We shall leave other questions that are put by the objectors, in order not to leave those without an answer, who demand: What spiritual fruit has the treasure of the word of God produced in the hands of the Bible Society?' We confess it is not easy for us to give an account of this; and we shall simply avail ourselves of the account which the Proprietor of this treasure himself has given us. The kingdom of God is, as if a man should cast seed into the ground; and should sleep, and rise night and day, and the seed should spring and grow up, he knoweth not how. For the earth bringeth forth fruit of herself; first the blade, then the ear, after that, the full corn in the ear.' Mark iv. 26-28.

"In like manner, we also sow the seed of the sacred word; but how, with what strength and with what hope of harvest, the divine seed grows in the hearts of men, we cannot say. We doubt not but some

may have fallen among thorns, some on stony ground, and some by the way-side; because all this happened with the seed sown by the Divine Sower himself, but we may rely on his promise, that this seed by whomsoever scattered, shall find good ground also, and by degrees shalk spring forth, and produce the blossoms and the fruit of life, whether the sowers thereof sleep or awake.

"Are you desirous of seeing the springing up of part of the seed sown by the Bible Society? Behold! in all our seminaries and schools the word of God is now read; people, who formerly never read any thing, or read only what was useless and hurtful, now read the word of God: in prisons, where the convicts used to teach each other new crimes, they begin to read the word of God, and to recognise their Saviour; nations, that hardly knew the name of Jesus Christ, or were entirely ignorant of him, begin also to read the word of God and to know their Saviour.”

If such is the promise of the harvest, what may we not anticipate from the harvest itself? May we not look for a cheerful obedience to the too much neglected precepts of the Divine Redeemer-to those precepts which are so impressively enforced by the Peace Society. What did I say that but little fruit had yet appeared-I appeal to the Fifth and Sixth Annual Reports of that Society -to the latter numbers of your va luable and interesting Miscellany, whether we may not say with the blessed Redeemer, "Look on the fields, for they are white already to harvest." I cannot conclude these remarks better than with the devout aspiration of the admirable Moscow Report.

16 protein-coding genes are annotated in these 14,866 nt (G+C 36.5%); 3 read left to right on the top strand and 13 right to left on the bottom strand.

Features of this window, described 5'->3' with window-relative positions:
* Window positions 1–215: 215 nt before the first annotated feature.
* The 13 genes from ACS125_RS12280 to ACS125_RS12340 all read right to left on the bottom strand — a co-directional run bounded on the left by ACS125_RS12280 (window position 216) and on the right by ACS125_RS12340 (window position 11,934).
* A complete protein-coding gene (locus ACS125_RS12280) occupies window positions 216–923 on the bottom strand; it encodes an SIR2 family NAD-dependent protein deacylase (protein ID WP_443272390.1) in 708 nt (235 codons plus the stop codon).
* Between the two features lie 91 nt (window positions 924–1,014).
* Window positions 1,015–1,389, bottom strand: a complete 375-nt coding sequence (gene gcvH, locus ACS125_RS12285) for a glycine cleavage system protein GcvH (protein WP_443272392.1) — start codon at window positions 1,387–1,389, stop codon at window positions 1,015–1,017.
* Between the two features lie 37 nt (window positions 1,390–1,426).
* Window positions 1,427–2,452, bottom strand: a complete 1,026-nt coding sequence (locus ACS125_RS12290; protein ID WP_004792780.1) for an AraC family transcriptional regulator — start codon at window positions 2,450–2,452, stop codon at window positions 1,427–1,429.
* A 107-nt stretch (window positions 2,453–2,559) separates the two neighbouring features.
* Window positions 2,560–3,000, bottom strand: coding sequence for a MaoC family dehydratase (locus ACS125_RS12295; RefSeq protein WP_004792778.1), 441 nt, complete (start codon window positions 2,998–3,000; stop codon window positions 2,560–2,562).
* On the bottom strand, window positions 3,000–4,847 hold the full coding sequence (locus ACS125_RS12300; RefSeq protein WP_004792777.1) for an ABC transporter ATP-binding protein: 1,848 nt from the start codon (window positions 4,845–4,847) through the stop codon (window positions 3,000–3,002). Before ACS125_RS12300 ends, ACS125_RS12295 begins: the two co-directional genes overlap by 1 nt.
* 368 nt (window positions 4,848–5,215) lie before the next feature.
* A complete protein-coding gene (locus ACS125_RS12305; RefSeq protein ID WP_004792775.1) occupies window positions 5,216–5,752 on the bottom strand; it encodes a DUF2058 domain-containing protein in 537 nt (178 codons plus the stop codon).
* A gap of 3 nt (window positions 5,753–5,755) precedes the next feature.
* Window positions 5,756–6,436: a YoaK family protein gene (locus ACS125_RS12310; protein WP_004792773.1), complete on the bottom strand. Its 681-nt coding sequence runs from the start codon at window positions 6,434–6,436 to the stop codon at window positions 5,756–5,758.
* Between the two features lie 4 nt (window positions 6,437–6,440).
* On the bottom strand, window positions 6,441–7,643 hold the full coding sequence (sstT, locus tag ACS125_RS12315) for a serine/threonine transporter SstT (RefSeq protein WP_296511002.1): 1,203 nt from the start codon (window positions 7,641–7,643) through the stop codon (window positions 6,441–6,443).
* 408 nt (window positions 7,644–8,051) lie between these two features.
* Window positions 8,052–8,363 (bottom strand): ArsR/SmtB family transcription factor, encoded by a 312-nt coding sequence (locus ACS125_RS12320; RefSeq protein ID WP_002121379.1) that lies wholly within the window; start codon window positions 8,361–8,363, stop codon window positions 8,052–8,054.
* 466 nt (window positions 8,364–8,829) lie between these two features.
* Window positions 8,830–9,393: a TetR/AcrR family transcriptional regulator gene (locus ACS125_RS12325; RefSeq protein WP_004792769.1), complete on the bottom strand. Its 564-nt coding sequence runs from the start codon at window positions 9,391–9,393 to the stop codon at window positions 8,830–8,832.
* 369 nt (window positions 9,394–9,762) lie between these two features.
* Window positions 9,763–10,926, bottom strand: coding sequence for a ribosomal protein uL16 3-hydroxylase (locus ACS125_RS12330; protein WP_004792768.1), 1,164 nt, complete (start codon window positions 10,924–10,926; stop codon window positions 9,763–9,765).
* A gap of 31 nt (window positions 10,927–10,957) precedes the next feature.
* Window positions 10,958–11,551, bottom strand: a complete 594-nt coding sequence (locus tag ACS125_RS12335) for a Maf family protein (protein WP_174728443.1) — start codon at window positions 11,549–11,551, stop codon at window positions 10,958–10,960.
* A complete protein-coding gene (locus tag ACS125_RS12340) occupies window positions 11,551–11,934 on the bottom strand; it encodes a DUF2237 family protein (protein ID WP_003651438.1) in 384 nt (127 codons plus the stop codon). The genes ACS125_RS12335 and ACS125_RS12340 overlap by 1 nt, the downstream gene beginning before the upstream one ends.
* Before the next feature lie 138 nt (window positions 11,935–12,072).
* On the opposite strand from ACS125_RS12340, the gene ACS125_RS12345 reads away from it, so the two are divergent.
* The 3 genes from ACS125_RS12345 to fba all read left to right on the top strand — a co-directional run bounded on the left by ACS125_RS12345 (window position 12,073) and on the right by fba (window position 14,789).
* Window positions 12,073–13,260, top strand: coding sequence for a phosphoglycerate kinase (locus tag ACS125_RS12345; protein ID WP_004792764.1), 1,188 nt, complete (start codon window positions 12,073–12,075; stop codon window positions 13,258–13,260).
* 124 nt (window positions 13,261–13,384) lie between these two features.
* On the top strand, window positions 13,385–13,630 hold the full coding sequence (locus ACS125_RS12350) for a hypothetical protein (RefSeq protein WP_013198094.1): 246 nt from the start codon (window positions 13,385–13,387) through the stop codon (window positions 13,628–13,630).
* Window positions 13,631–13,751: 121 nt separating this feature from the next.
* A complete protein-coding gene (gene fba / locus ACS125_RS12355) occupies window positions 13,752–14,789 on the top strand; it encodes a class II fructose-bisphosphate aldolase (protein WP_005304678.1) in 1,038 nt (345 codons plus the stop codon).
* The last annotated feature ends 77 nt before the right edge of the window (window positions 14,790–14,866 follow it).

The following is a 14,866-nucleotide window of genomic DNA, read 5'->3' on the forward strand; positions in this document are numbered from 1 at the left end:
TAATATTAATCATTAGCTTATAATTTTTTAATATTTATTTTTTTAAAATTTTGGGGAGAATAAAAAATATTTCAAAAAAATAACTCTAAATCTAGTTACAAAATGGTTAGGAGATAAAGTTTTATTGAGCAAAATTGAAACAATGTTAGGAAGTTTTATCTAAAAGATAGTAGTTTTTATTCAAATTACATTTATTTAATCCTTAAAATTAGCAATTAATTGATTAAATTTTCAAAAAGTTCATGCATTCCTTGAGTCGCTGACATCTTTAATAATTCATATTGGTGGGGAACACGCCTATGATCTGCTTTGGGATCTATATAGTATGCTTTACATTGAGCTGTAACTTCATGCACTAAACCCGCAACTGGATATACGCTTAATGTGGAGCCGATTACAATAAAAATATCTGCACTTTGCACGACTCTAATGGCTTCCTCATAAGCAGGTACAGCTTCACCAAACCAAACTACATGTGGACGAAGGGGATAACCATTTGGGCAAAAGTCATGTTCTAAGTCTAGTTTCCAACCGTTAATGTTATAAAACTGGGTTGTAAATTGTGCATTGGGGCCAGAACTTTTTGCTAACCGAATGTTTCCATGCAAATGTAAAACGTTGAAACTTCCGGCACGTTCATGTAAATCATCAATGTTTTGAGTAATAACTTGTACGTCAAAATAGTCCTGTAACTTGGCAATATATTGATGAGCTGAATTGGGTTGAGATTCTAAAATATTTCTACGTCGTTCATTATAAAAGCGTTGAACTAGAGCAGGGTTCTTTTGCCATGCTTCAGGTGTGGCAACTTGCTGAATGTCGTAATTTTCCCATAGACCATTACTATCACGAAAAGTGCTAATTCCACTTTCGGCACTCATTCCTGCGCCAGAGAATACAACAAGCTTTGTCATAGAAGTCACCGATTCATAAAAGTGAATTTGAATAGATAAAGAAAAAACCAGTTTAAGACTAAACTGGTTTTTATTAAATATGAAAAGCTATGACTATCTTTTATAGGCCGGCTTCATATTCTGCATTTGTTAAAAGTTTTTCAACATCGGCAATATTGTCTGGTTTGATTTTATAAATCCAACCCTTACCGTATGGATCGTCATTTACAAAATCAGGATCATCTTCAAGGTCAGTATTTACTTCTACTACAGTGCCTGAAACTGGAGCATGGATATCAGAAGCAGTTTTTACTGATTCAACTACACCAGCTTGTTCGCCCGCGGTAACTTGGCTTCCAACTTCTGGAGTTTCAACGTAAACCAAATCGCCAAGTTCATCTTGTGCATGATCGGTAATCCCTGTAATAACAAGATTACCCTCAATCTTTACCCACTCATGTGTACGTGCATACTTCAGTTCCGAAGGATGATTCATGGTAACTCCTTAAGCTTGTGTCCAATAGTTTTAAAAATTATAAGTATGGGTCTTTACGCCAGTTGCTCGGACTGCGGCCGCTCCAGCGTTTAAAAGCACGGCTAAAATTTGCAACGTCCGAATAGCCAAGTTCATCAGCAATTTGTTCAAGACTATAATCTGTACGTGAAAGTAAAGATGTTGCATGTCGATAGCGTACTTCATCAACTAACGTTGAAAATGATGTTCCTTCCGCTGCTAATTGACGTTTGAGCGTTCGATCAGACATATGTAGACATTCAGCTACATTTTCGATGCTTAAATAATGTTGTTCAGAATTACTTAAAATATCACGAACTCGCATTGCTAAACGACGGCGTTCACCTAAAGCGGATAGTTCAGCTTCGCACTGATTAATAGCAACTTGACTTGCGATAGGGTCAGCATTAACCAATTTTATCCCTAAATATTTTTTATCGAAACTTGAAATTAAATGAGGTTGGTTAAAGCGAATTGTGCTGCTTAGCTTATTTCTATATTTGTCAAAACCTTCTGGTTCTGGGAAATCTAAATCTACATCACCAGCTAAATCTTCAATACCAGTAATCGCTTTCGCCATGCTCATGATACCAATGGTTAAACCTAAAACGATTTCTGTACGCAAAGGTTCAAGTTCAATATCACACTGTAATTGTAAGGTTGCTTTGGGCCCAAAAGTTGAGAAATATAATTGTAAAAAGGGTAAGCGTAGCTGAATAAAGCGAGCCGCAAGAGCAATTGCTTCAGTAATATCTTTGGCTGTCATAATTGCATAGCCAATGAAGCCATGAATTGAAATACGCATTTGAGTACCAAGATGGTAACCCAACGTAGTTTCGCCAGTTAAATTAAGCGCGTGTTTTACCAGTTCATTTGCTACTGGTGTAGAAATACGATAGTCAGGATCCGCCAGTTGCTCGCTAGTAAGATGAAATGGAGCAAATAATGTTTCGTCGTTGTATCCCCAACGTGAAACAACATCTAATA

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May God the Word vouchsafe his powerful blessing upon every henevolent effort to propagate among mankind the word of salvation, to the understanding of the truth according to godliness."

On the Statue of Achilles.
To the Editor of the Herald of Peace.

Ir the following observations are considered worthy of a place in the pages of the Herald, I shall feel obliged by their insertion, though I am fully aware that the subject might have been much more ably handled. Should it not, however, have claimed the attention of some one better qualified for the task, I trust the candid reader will excuse its deficiencies, and accept the motive as a sufficient apology.

In taking a survey of human nature, how forcibly are we struck with the inconsistency by which it is almost universally characterized. We may frequently hear men of highly distinguished talents and learning, expressing sentiments and maintaining positions which would absolutely disgrace an unlettered peasant; we see others, of acknowledged humanity and justice, sometimes so far forget their duty, as to be guilty of actions both cruel and arbitrary; and we may often observe men, eminent for piety and virtue, committing deeds from which piety and virtue revolt. The history of David affords an instance in point, and I might mention many others, from profane as well as from sacred history. On the contrary, there are instances, and those not very uncommon, of individuals in whose bosoms neither justice nor humanity, nor any Christian virtue might be supposed to dwell, who evince that the milk of human kindness does sometimes warm their breasts; that their adamantine hearts do sometimes melt to pity, and that their souls, accustomed as they are to habits of vice, sometimes yield to the sentiments of virtue. Thus we are constrained to acknowledge, that there is no one so eminently good, who is always free from error, nor yet so detestably wicked as never to do that which is right and honourable.